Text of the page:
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Question by farmboy4240. Uploaded on October 13, 2011
I use G&H goose shells and am very pleased (see recent photo in my profile). You can stack shells and get five times more in your bag. Good quality shells are still much, much cheaper than full-body deeks. I would advise placing each shell in a plastic bag when stacking them. Helps keep the paint from scratching off.
For field hunting, I have used both with success. Regular floater decoys can be used in the field and will work fine and if your at the water's edge, you will need decoys in the water also to make it look right. Ducks will usually land in the water, then swim to the dry ground. Shells can be placed up on the corn stubble; this will make them more visible and will cast a shadow on sunny days and for some reason this works very well.
Problem with throwing shells up on the corn stubble is any little breeze will get under em and tip em over. And nothing will turn a flock faster than a tipped over decoy. If I don't have time to stake my deeks, I'll set them right on the ground in among the stubble (usually wheat or barley). They are less visible but also less likely to turn over.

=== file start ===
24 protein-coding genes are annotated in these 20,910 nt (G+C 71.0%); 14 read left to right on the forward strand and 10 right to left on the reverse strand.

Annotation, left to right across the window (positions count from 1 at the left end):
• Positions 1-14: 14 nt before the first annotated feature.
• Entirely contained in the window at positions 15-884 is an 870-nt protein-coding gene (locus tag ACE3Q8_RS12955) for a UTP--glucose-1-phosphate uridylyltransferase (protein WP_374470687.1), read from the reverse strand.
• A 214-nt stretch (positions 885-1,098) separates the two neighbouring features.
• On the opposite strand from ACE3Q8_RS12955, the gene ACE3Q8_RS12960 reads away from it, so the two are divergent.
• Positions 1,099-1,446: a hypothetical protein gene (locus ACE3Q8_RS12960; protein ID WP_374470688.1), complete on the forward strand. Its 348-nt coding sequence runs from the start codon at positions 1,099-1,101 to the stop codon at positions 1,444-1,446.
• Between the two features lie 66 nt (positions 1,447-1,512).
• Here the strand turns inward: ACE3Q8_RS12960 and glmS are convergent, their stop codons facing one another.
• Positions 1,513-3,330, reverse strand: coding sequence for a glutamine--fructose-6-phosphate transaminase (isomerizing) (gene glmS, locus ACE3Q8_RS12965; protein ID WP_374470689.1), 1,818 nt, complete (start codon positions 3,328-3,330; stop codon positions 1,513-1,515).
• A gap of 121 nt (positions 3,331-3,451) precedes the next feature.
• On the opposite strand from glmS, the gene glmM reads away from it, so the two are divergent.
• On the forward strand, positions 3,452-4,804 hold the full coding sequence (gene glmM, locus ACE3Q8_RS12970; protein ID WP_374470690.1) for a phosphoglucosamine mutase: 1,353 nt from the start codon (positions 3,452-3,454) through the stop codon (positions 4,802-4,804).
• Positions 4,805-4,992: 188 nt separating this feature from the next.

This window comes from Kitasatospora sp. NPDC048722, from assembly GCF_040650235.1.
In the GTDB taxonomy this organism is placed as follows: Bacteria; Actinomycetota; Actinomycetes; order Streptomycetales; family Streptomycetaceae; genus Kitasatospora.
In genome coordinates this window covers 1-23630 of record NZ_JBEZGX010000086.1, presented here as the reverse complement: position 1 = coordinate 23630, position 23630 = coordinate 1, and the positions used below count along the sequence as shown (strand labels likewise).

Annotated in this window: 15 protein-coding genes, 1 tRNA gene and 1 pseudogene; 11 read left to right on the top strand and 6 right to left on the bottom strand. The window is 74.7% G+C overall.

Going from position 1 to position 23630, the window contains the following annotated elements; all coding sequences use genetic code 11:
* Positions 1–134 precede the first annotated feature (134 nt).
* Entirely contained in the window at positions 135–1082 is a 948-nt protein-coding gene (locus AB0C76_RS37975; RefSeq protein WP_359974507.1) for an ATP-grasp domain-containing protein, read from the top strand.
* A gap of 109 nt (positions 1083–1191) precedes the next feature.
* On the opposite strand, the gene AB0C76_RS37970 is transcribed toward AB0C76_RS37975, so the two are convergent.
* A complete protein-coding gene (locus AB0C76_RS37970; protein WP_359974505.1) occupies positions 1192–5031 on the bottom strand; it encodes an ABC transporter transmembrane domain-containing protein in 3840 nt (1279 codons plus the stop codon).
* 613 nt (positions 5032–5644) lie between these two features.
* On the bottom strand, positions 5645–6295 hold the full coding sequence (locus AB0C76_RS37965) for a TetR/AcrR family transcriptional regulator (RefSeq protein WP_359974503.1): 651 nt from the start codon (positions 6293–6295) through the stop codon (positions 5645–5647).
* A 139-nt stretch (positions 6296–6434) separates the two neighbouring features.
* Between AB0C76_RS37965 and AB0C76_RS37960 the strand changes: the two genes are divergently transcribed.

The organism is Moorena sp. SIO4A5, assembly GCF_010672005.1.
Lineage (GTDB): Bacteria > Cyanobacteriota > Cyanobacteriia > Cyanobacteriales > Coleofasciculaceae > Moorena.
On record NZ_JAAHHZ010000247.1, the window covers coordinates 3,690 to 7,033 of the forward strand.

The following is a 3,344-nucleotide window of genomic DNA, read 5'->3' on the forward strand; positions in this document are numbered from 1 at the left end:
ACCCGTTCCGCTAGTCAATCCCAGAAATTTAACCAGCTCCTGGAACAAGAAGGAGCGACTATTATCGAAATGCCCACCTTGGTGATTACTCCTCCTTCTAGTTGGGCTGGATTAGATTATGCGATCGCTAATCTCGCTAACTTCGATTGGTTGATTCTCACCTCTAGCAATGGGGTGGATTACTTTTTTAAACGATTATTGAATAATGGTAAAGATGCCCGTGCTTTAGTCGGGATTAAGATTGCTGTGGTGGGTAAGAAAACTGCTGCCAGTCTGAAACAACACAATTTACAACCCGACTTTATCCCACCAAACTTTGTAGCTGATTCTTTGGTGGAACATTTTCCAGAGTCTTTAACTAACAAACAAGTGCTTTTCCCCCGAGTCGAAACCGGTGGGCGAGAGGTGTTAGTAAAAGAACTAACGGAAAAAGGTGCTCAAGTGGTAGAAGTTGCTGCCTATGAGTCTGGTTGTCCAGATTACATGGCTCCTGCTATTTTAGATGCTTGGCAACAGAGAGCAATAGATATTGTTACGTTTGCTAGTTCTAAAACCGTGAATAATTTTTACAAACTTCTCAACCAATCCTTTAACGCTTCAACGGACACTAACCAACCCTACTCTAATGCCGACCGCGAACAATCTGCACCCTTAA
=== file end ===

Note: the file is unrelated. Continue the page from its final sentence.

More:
I made a couple of extensions for my stakes using pieces of plastic conduit pipe cut at a point on one end. These put the decoys well above the stubble and also allow for some motion in the wind (the stakes spin inside the the conduit tube). Like you said, RES, this helps with shadow and really raises the visibility. I should cut more tubes and raise the whole lot of my deeks to see if it makes any real difference.
Speaking of motion attractants: RES, do you use one of those waving flapper-attracter gizzmos? Never tried them (hard to use one if I'm not in a layout blind). I don't have any mojo-type decoys either. Everyone tells me they are deadly for ducks (so deadly they are banned in some jurisdictions) but geese hate them. Rarely see any ducks flying so not much point in me having anything like that.
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